John Tay (
Sun, 3 Sep 2000 19:15:05 -0700 (PDT)

Try to cut out the portion that u're goin' to transfer
& them place them on the spot of your kit. Position it
to the req. distance & then press on it to make it
stay temporarily. After u're satisfied with the
placement, then use your fingernail or some blunt end
of a stick (plastic) to rub gently on the dry transfer
(one hand holding on to the dry transfer). Do a
thorough rubbing covering all areas for about 3
minutes. You can put a little bit of pressure to
ensure uniformity.

Before removing all, try to remove the edge first to
see if all have been transferred, if not then cover it
back & do more rubbing.

U might want to try this :
If u're not painting, wipe the surface area first.
If u're painting, try to apply a thin top-coat first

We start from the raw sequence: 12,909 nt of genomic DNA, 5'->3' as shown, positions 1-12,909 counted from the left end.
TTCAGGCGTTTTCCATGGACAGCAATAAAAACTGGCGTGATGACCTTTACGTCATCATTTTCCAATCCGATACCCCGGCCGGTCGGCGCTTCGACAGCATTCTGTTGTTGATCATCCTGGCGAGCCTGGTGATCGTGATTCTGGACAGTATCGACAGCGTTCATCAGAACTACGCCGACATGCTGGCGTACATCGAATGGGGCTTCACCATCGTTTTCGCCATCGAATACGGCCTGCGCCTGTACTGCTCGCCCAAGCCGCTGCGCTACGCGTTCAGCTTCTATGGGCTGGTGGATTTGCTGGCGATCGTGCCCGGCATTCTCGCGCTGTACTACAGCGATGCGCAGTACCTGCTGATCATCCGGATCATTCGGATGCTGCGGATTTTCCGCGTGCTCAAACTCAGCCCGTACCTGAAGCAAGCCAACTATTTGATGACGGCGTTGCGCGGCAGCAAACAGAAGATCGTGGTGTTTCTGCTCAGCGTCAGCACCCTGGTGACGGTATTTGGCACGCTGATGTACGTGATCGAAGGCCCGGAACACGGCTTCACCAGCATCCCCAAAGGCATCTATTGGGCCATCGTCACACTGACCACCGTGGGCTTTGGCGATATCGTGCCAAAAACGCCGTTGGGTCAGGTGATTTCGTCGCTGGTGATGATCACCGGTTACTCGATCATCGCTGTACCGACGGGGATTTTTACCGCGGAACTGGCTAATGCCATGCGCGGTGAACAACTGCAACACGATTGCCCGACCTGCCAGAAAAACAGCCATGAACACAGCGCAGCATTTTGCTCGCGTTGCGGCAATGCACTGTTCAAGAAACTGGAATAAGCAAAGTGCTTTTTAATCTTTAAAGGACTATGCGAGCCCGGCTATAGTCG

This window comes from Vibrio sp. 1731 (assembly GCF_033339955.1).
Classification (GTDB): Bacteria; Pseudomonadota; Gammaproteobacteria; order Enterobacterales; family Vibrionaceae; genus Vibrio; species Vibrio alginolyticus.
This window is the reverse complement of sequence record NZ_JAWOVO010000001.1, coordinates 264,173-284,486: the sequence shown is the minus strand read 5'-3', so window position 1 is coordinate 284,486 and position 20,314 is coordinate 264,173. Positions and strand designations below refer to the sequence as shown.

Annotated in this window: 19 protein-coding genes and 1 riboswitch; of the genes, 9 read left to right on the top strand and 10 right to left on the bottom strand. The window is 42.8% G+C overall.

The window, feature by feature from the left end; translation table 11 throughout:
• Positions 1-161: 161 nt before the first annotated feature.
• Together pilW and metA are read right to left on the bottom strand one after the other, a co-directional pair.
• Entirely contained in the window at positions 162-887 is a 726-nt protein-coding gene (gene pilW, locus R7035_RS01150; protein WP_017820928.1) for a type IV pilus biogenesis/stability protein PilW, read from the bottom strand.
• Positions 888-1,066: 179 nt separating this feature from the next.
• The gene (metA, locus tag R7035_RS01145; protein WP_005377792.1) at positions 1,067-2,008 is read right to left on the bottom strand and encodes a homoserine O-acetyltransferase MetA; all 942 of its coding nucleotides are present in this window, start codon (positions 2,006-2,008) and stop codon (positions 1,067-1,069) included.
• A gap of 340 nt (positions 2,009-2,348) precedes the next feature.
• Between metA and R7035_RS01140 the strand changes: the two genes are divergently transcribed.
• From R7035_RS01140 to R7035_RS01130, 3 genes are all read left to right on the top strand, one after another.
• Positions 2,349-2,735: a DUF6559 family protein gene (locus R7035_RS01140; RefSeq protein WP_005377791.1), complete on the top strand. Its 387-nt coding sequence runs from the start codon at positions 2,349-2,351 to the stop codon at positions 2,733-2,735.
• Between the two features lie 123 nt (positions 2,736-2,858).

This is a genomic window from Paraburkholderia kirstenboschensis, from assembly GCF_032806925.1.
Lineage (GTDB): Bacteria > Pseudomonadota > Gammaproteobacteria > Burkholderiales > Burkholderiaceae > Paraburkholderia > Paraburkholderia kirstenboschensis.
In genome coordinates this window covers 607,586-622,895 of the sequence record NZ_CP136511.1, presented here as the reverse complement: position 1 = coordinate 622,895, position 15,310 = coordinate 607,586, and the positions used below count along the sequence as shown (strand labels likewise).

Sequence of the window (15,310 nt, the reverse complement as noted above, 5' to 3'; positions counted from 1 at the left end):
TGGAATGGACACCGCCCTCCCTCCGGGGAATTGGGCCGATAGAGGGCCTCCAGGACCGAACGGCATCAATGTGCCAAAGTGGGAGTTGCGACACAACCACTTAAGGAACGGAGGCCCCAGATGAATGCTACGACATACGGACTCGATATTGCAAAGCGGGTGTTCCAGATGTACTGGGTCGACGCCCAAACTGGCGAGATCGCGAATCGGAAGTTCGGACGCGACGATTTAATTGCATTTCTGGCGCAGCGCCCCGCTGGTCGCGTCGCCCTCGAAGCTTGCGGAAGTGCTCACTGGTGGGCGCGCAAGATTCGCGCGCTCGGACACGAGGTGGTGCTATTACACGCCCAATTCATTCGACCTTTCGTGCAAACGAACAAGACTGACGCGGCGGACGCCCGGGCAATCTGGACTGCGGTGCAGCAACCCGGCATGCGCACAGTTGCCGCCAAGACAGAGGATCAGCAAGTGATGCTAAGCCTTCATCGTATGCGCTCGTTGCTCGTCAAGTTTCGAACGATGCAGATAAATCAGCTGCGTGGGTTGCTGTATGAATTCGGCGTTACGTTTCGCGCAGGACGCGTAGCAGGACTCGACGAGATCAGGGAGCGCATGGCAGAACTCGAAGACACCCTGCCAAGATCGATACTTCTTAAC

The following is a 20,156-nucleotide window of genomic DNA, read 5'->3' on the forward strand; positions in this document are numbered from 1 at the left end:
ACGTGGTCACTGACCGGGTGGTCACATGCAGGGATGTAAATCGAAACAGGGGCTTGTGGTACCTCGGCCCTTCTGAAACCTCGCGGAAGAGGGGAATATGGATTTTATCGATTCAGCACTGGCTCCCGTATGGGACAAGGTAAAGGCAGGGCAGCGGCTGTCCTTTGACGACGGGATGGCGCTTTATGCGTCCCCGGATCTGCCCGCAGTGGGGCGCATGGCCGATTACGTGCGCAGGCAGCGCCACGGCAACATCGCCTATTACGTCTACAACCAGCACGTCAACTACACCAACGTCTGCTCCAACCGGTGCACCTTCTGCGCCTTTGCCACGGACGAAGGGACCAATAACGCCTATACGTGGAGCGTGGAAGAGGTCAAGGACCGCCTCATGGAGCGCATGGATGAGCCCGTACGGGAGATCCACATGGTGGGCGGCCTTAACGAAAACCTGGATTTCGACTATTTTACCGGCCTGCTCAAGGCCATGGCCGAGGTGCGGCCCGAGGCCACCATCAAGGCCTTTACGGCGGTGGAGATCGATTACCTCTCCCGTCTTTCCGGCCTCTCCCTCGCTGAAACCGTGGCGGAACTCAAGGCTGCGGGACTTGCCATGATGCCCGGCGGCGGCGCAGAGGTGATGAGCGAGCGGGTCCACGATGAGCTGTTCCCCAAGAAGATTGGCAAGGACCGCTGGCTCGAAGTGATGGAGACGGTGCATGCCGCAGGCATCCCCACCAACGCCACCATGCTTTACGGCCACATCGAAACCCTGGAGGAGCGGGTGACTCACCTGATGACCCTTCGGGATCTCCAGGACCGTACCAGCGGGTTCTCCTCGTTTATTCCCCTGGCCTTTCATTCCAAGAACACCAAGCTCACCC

(semi-gloss for e.g.) let it dry for few hrs & then
apply the dry transfer..u'll find that it will stick
to the areas very easily becos of the top-coating.

Also, it's better to safeguard your dry transfer by
applying another layer of top coat so that it will not
fall off after a period of time. Remember, not to
spary too much of the top coat or else it will form
some whitespot around your dry transfer...due to
excessive amount being applied.!!!

Hope this helps!

--- Chris Beilby <> wrote:
> >I'm a little puzzled about how these things work
> out on MG kits(and >some
> >HG kits). I've tried scratching them on with a coin
> or key but >it never
> >really works correctly. Any tips?
> What I always use is a fingernail cuticle tool. I
> rub with the blunt end
> (Mine is metal), but if you get one made from soft
> plastic, you can use the
> pointed edge...
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